CJ Koch

When I was a small boy in Hobart, my mates and I would often go down to the Tasmanian Museum after school; and one of the exhibits that interested us most was what we called ‘the human skeleton’. It stood in a glass case on the stairs, and it was only when we were older that we took in the fact that these were the remains of ‘Queen’ Trucanini, last of the Tasmanian Aborigines. There was no general notion abroad then that there was anything wrong with exhibiting these bones; but I remember a vague sense of unease – of being in the presence of something shameful. Such a sense exists in all of us; but there is no god so powerful as science in persuading men to suppress it.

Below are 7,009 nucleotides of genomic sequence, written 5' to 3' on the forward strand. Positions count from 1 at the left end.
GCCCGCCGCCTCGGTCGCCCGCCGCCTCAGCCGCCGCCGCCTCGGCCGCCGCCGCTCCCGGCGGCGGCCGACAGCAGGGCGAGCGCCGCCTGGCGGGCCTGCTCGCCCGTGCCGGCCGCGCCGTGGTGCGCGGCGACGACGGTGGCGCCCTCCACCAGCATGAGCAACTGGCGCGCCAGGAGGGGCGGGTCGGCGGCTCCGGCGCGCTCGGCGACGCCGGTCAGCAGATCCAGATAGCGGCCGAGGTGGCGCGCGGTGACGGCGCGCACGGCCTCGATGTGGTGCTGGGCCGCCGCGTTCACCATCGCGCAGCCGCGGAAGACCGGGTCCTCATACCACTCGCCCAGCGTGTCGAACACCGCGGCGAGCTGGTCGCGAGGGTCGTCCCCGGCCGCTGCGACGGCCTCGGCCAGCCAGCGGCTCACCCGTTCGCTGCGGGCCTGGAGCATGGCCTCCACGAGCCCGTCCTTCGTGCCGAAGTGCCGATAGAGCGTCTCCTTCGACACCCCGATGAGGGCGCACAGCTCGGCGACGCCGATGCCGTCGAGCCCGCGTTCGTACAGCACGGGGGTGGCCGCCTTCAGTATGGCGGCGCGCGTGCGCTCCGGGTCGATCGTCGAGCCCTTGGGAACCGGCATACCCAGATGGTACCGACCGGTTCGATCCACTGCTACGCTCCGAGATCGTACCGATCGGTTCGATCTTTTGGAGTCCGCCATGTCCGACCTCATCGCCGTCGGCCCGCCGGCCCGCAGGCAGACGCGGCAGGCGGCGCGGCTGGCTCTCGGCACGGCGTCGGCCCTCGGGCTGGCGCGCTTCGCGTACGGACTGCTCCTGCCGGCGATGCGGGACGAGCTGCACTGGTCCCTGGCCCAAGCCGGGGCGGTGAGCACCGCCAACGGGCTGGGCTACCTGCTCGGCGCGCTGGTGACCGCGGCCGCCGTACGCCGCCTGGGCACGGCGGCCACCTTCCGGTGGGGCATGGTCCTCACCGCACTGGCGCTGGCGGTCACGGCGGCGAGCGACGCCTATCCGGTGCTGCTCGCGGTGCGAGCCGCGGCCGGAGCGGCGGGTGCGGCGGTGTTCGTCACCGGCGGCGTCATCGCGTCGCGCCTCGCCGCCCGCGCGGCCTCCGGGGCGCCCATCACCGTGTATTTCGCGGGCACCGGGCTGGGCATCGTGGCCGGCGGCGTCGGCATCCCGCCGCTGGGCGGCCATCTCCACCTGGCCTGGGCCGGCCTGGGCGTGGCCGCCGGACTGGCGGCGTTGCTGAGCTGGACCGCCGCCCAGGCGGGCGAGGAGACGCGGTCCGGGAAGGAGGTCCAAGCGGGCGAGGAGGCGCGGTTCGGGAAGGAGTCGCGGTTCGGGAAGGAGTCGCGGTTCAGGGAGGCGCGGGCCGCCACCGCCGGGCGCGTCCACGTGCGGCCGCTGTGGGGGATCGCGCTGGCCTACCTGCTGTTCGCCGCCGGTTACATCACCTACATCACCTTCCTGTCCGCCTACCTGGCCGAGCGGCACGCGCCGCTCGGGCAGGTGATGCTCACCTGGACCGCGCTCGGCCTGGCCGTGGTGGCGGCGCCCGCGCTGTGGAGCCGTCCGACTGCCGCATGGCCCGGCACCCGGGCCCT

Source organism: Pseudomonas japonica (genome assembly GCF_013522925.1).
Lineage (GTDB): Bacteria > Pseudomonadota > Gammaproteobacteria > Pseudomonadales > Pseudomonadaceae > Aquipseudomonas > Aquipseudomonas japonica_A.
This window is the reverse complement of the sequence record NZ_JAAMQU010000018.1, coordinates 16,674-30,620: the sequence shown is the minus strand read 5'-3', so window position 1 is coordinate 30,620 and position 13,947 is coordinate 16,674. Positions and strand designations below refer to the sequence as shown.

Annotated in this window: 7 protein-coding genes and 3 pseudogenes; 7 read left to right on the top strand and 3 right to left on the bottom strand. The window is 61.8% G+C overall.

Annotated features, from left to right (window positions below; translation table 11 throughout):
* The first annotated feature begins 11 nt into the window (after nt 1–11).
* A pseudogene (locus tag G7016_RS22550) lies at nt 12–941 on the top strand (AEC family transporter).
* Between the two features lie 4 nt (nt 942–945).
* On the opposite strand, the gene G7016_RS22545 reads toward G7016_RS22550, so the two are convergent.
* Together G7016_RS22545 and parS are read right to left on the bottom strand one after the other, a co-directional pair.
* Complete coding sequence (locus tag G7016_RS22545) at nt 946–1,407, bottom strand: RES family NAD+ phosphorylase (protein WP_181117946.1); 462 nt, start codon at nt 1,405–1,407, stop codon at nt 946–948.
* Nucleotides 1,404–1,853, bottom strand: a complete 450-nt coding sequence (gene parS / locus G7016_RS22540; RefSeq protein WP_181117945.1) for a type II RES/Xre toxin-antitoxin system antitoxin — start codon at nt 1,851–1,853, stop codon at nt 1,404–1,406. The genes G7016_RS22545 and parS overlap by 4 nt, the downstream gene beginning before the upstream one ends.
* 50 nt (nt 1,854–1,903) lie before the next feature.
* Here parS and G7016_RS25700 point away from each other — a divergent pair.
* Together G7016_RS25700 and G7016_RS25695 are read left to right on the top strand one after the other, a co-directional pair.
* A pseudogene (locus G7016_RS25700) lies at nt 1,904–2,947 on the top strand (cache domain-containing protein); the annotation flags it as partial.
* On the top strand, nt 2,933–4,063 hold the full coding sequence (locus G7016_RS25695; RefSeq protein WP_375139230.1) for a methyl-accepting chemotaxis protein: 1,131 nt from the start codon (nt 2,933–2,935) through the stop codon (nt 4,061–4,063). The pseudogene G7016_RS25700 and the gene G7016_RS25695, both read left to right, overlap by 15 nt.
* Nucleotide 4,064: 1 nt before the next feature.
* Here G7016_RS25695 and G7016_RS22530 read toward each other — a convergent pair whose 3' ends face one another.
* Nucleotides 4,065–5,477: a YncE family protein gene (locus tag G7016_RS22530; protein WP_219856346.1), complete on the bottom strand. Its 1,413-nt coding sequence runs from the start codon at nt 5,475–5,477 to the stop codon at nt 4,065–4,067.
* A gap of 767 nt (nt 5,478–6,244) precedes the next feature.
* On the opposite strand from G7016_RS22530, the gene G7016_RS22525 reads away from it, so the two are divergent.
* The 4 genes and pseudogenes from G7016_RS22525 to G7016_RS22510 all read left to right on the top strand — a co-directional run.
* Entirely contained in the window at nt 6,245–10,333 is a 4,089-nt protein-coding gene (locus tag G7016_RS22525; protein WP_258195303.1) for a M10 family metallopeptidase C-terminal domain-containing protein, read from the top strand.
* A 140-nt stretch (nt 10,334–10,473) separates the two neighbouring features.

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Margaret John reviews 'The Doubleman' by C.J Koch

Margaret John
Monday, 07 October 2019

C.J. Koch in this powerful and evocative novel, The Double Man, has applied a psychoanalytic model of human personality to fairytales and the fantastical world of myth: the pursuit of illusion as reality. Its ingenious double life is that of a modern-day fairy tale coupled with the face of 1960s man, paralysed with the despair of his era: its inability to cope with the breakdown of shared values and beliefs. Richard Miller is both the prince of the archetypal fairytale and the prototype of modern man trying to create a private reality out of ancestral beliefs. The Double Man recalls W.B. Yeats’s dread of the ‘rough beast…its hour come round at last’, and the warnings of Goethe who foresaw a time of such chaos: when odd spiritual leaders would emerge and man would turn full circle to find popular truth in ancient myths and legends.

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